Zambia, officially the Republic of Zambia, is a country in the southern part of Africa. Its name comes from the Zambezi River, the fourth-largest river in Africa, which begins precisely in this country. Its official language is English, although other vernaculars exist. Its capital and largest city is Lusaka, located in south-central Zambia. It is a landlocked country. It is located in the Central Africa time zone. It was formerly known as Northern Rhodesia until it gained its independence from the United Kingdom in 1964. Its government type is a republic.
Geography and divisions
Zambia has a total of 752,614 mi² of territory. It is the 47th largest country in the world.  It is bordered by Tanzania to the northeast, Malawi to the east, Mozambique and Zimbabwe to the southeast, Botswana and Namibia to the south, Angola to the west, and Zaire to the northwest. The majority of the country's landmass is located in a high plateau, lying between 3,500 and 4,500 feet above sea level.  Its climate is tropical, and its rainy season lasts from October to April.  The Zambezi River, which is 1,650 mi miles long, making it the fourth-largest in the continent, begins in Zambia and flows into the Indian Ocean.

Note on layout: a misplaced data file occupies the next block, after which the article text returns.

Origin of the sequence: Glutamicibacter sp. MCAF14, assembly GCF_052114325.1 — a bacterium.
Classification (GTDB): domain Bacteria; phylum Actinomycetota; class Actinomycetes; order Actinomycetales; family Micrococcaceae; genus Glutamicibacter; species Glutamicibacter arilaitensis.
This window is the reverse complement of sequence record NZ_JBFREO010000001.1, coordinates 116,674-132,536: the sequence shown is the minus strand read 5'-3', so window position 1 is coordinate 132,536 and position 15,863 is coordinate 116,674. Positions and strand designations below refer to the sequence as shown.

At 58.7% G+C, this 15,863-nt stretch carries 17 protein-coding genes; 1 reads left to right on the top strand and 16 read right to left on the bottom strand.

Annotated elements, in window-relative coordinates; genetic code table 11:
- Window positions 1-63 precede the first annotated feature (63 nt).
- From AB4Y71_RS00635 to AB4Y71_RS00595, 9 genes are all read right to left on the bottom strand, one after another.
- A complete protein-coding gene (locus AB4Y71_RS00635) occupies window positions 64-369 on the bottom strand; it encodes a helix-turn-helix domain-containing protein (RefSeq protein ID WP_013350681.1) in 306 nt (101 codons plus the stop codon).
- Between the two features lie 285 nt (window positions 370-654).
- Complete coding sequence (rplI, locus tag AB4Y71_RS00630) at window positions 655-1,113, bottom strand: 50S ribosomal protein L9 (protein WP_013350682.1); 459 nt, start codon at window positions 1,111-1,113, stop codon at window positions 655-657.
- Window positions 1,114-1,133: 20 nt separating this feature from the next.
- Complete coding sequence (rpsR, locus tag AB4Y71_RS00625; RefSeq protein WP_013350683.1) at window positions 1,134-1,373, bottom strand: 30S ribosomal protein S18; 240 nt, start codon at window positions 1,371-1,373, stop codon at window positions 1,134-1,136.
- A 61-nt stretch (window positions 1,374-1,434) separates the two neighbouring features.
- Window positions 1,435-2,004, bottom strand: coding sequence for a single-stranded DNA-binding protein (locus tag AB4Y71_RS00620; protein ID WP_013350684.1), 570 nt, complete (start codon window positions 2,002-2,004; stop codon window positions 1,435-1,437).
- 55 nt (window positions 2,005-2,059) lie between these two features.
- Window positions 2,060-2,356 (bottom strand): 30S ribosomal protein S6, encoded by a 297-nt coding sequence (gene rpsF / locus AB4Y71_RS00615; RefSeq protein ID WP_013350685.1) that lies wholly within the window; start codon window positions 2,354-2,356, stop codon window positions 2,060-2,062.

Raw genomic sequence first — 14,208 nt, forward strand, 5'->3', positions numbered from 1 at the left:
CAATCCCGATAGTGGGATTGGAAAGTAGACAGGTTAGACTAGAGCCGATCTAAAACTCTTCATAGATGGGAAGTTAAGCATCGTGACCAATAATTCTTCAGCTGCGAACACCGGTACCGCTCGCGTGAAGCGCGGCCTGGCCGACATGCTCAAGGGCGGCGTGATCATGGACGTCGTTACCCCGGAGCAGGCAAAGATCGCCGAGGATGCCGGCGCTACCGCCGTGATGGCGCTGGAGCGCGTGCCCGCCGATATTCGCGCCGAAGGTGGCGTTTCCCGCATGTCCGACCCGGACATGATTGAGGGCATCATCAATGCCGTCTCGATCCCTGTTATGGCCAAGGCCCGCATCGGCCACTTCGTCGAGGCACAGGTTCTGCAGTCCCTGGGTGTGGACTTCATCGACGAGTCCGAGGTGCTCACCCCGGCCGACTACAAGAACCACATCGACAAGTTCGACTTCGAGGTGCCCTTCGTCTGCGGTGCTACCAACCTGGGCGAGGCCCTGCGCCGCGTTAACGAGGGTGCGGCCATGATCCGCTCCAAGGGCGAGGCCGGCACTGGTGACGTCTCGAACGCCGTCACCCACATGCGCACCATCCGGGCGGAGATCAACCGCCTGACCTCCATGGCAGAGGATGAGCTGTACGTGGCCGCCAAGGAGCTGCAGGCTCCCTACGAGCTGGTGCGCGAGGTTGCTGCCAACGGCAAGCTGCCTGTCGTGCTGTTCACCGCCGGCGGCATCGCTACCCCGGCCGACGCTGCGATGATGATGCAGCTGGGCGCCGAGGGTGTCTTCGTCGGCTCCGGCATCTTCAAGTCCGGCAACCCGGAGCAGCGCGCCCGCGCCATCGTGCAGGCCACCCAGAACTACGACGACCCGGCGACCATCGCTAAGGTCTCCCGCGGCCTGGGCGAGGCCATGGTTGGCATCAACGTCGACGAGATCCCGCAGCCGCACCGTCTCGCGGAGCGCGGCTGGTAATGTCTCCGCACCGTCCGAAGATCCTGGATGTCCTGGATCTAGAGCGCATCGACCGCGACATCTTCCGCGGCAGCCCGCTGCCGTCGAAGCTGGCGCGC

Zambia is divided into nine provinces. These are the Central, Western, Southern, North-Western, Northern, and Eastern provinces, along with Copperbelt, Luapula, and Lusaka.  Each province is subdivided into 72 districts. 
As of a July 2007 estimate, Zambia has a total population of 11,477,447. This, however, changes constantly, due to the high mortality rates caused by AIDS.  The two major ethic groups in Zambia are African and European, which make up 99.8% of the population.  Zambia is a predominantly Christian country, the Roman Catholic Church being the largest single denomination.  Other major religions include Hinduism, Islam, and indigenous beliefs.  The official language spoken in Zambia is English, although many others are spoken, especially Bantu dialects, like Bemba, Lunda, and Tonga.